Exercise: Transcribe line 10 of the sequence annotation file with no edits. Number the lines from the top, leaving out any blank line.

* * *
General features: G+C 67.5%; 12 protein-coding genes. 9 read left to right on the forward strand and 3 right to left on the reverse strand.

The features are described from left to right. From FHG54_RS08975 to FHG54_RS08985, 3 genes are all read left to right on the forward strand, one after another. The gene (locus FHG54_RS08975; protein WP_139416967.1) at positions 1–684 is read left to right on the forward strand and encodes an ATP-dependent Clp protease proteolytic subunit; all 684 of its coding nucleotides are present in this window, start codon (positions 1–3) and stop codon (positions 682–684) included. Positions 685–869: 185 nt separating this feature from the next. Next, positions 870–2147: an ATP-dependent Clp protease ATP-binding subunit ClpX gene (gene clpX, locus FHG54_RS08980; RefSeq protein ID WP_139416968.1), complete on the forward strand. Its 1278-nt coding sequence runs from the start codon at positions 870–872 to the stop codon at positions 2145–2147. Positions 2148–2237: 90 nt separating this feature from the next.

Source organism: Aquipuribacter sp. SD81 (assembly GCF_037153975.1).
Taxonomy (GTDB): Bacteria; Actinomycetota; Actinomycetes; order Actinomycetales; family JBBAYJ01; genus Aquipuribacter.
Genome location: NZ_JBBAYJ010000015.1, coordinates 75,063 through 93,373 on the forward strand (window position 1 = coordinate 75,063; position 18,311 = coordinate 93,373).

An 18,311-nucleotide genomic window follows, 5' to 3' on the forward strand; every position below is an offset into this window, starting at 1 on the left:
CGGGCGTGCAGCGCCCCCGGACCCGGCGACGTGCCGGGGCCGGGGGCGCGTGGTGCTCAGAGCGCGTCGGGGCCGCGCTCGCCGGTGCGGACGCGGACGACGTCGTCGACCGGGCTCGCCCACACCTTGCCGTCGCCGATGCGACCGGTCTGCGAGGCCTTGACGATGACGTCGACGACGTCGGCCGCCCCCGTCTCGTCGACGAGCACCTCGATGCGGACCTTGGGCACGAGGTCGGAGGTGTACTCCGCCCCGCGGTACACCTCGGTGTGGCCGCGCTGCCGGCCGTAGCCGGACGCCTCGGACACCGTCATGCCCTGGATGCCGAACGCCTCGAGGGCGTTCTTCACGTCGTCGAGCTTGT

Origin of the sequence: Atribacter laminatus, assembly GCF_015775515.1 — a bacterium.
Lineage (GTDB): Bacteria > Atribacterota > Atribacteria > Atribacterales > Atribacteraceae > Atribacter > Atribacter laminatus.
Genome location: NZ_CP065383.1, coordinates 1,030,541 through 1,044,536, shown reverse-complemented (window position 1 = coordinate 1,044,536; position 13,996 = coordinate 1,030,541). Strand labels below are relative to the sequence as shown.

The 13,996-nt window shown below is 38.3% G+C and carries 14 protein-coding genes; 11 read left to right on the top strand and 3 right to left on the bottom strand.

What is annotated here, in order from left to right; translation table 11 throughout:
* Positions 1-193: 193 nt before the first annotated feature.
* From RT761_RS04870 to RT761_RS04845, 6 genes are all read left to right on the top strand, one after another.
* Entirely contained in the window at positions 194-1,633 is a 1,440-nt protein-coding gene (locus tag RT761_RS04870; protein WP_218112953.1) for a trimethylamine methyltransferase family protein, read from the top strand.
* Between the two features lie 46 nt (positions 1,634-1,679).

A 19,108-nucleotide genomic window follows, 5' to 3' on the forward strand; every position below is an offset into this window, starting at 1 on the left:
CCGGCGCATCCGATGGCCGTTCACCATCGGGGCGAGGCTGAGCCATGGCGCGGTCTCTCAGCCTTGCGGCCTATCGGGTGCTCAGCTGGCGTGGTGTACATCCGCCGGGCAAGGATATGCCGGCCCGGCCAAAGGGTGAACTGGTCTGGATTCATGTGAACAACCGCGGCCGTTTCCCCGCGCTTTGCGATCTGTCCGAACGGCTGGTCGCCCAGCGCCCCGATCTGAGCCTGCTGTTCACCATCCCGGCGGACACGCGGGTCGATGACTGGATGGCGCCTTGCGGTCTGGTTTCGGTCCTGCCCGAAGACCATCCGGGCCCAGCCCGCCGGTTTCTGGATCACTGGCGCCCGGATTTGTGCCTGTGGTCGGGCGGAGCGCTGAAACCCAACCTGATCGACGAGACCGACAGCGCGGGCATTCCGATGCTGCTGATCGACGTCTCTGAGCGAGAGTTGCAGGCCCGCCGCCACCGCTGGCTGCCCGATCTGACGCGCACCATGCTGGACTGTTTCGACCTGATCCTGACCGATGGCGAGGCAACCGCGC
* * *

Genome location: NZ_CP065383.1, coordinates 1,030,541 through 1,044,536, shown reverse-complemented (window position 1 = coordinate 1,044,536; position 13,996 = coordinate 1,030,541). Strand labels below are relative to the sequence as shown.